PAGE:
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Rabbi

Mordecai Kaplan

The founder of Reconstructionist Judaism, Mordecai Kaplan struck a fundamental blow for women’s participation in Jewish ritual with the bat mitzvah of his eldest daughter, Judith.

Regina Jonas

Regina Jonas made history as the first woman rabbi after writing a thesis arguing for the halakhic permissibility of women’s ordination.

Laura Geller

As one of the first women rabbis, Laura Geller pushed for women’s greater inclusion in both Jewish liturgy and Jewish leadership.

Sandy Sasso

Sandy Eisenberg Sasso was the first woman rabbi ordained by the Reconstructionist movement, which was one of many firsts in her career.

Bonnie Koppell

One of the first women rabbis ordained, Bonnie Koppell became the first woman rabbi to serve as a US military chaplain.

Sally J. Preisand

Sally J. Priesand broke new ground as the first women rabbi ordained in America.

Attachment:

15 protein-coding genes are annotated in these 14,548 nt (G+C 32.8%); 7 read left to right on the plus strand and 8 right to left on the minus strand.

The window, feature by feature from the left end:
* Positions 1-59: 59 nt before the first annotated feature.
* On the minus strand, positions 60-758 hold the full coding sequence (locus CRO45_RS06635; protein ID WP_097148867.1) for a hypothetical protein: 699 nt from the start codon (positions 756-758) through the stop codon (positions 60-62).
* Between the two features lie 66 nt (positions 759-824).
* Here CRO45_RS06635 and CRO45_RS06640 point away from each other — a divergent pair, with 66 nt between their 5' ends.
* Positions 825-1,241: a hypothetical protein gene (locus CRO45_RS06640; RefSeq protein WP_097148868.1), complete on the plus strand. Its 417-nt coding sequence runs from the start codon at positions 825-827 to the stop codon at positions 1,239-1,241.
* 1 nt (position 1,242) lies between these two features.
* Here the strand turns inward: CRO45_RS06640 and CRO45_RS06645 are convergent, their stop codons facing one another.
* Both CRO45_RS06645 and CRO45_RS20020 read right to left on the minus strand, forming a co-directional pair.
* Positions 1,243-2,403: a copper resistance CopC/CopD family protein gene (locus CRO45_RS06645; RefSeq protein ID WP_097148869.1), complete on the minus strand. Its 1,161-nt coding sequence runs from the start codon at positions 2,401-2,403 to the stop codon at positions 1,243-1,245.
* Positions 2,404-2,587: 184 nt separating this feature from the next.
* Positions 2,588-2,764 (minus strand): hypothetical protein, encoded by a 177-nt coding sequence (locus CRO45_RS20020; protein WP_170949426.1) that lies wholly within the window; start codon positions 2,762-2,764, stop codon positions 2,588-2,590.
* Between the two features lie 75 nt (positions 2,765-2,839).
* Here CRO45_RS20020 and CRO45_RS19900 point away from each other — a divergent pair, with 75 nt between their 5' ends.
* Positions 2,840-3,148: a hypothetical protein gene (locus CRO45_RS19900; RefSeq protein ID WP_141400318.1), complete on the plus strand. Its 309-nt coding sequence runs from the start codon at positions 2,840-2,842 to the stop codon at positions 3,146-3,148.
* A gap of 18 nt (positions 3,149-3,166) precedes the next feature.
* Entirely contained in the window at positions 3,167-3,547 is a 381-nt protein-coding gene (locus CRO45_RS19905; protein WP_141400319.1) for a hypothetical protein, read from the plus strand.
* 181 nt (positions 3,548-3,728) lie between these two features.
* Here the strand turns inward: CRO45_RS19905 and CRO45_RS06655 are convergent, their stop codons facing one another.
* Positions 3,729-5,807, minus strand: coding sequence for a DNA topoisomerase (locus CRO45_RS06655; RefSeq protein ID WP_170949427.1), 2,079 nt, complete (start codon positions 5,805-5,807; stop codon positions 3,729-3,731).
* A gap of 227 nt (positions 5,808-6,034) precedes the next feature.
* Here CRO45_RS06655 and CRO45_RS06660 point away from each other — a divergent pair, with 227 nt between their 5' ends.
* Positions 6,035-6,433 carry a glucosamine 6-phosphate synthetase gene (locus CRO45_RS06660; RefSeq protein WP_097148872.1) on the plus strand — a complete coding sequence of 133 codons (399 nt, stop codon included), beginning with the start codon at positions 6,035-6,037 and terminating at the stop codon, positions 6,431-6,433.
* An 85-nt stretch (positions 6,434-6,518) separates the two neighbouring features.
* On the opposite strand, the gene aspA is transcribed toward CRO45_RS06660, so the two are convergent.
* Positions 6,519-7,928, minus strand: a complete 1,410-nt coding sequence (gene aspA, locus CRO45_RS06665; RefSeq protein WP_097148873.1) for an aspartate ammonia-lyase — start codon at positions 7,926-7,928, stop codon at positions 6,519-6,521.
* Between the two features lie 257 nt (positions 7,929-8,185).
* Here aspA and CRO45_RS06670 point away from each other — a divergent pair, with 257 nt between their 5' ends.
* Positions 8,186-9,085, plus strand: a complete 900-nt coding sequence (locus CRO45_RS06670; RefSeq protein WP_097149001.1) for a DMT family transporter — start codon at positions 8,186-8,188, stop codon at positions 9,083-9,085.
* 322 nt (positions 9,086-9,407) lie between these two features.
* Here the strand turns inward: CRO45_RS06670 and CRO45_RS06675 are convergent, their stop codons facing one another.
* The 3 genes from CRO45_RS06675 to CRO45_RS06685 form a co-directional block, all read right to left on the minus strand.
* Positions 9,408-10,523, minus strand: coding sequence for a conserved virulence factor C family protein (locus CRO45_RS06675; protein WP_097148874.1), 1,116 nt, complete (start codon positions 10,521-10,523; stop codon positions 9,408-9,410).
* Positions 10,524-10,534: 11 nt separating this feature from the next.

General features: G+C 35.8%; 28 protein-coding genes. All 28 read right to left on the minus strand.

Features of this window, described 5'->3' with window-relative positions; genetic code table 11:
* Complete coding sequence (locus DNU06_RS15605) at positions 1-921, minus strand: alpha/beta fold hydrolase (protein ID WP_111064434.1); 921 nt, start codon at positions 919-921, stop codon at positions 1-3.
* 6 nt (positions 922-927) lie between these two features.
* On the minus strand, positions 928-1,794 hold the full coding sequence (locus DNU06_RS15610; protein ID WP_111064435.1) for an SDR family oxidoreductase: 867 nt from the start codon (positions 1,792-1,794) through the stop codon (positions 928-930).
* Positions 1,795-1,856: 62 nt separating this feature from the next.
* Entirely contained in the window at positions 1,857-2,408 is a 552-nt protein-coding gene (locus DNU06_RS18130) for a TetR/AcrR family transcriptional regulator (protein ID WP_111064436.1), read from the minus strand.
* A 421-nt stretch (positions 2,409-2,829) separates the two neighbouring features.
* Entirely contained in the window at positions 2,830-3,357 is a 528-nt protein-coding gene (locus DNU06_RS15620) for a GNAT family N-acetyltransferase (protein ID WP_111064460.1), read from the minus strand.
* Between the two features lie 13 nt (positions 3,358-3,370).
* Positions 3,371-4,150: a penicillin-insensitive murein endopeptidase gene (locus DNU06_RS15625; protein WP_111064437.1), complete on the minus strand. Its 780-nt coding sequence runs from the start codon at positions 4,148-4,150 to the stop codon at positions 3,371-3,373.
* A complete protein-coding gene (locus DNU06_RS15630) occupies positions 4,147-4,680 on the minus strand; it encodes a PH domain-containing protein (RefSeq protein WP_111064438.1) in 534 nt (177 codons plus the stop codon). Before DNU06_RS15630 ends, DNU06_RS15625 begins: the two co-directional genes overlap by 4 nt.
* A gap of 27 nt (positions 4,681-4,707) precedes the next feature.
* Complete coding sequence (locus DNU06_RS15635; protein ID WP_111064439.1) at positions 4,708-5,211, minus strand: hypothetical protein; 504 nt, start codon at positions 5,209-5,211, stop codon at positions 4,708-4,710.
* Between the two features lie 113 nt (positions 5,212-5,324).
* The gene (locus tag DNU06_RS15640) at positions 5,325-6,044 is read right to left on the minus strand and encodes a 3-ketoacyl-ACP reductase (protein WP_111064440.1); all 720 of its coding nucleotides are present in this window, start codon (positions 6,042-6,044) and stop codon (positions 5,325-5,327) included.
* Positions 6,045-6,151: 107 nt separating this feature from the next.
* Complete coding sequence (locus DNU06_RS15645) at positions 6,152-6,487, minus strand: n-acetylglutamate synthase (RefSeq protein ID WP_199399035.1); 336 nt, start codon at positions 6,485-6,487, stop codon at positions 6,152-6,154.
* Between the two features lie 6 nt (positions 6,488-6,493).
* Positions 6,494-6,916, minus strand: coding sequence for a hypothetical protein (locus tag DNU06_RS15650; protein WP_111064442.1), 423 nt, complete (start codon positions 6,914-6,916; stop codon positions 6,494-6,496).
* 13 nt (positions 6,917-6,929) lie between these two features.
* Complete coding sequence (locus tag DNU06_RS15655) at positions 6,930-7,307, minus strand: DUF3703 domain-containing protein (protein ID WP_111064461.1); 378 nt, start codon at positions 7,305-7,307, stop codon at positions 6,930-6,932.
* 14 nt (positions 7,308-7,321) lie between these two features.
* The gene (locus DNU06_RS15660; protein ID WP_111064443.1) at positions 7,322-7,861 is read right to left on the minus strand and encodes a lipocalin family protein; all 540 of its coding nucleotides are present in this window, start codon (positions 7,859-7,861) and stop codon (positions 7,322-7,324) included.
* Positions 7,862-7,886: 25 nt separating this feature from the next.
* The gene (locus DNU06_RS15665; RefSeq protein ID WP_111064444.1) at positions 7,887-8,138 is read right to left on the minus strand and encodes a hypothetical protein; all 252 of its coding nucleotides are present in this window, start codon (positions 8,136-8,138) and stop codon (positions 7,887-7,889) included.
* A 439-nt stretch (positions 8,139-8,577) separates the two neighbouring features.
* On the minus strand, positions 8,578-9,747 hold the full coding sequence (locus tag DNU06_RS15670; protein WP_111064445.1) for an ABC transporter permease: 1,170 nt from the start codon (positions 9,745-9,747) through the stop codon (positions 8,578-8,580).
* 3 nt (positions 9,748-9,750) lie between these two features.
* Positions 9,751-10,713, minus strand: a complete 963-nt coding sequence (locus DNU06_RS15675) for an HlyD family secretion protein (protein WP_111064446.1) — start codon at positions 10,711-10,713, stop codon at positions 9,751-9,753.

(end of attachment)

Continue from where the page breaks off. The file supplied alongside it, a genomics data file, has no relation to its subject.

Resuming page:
Sharon Kleinbaum

Sharon Kleinbaum’s longtime leadership of Congregation Beth Simchat Torah and her outspoken activism have made her a powerful voice for GLBTQ rights and human rights in America and around the world.

Lynn Gottlieb

One of the first ten women rabbis, Lynn Gottlieb became a voice for peace between Jews and Muslims.

Maralee Gordon

Rabbi Maralee Gordon helped found the Chutzpah Collective, a radical Jewish political collective that utilized the inclusion of women in religious rituals as a jumping-off point for making all Jews feel welcome in the Jewish community regardless of disability or sexual orientation.

Sue Levi Elwell

Rabbi Sue Levi Elwell dedicated her career to creating opportunities for Jewish women to learn and take ownership of Jewish rituals.

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How to cite this page

Jewish Women's Archive. "Rabbi." (Viewed on November 24, 2014) <http://jwa.org/taxonomy/term/21867>.

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